Employers with 50 or more full-time and full-time-equivalent employees are generally considered to be “applicable large employers” (ALEs) under the employer shared responsibility provisions of the ACA. Applicable large employers are subject to the employer shared responsibility provisions.
In general, beginning January 1, 2015, ALEs with at least 100 full-time and full-time equivalent employees must offer affordable health coverage that provides minimum value to their full-time employees and their dependents or they may be subject to an employer shared responsibility payment. This payment would apply only if at least one of its full-time employees receives a premium tax credit through enrollment in a state based Marketplace or a federally facilitated Marketplace. Also, starting in 2016 ALEs must report to the IRS information about the health care coverage, if any, they offered to their full-time employees for calendar year 2015, and must also furnish related statements to their full-time employees.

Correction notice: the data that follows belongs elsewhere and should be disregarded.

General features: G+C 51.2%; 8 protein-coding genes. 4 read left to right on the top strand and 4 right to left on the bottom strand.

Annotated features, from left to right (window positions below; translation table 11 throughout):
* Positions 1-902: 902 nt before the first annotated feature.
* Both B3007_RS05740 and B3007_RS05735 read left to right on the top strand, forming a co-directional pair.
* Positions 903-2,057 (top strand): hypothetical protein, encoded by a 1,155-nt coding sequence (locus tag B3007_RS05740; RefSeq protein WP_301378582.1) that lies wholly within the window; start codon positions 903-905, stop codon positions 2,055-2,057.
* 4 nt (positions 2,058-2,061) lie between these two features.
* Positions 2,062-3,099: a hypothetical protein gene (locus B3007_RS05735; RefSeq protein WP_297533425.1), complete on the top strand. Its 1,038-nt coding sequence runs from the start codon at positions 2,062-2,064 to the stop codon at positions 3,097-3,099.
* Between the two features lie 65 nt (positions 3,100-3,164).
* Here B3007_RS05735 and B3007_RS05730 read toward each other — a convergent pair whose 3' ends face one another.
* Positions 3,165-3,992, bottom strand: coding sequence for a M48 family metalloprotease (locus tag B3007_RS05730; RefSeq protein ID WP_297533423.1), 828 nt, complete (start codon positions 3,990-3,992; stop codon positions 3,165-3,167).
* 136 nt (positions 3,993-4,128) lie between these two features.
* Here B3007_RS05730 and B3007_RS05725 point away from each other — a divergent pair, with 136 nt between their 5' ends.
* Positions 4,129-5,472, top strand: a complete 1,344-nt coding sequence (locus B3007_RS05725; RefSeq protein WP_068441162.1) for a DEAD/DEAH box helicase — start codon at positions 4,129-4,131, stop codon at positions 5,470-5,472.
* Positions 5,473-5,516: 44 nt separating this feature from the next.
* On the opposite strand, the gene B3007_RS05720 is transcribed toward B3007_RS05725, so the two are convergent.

For 2014, the IRS will not assess employer shared responsibility payments and the information reporting related to the employer shared responsibility provisions is voluntary. In addition, the employer shared responsibility provisions will be phased in for smaller ALEs (with 50 – 100 full-time and full-time equivalent employees) from 2015 to 2016.
Specifically, ALEs that meet certain conditions regarding maintenance of workforce size and coverage in 2014 are not subject to the employer shared responsibility provision for 2015. For these employers, no employer shared responsibility payment will apply for any calendar month during 2015 (including, for an employer with a non-calendar year plan, the months in 2016 that are part of the 2015 plan year). However these employers are required to meet the information reporting requirements for 2015.
Small employers, specifically those with fewer than 25 full-time equivalent employees, may be eligible for the small business health care tax credit.
Regardless of the number of employees, if an employer sponsors a self-insured health plan, it must report to the IRS certain information about its health insurance coverage plan for each covered employee.
If you would like to find out more about the small business health care tax credit, applicable large employers, the employer shared responsibility provision, information reporting requirements and the premium tax credit, please contact our office. We are here to help you with tax compliance under the ACA.
Reproduced with permission from CCH’s Client Letter, published and copyrighted by CCH Incorporated, 2700 Lake Cook Road, Riverwoods, IL 60015.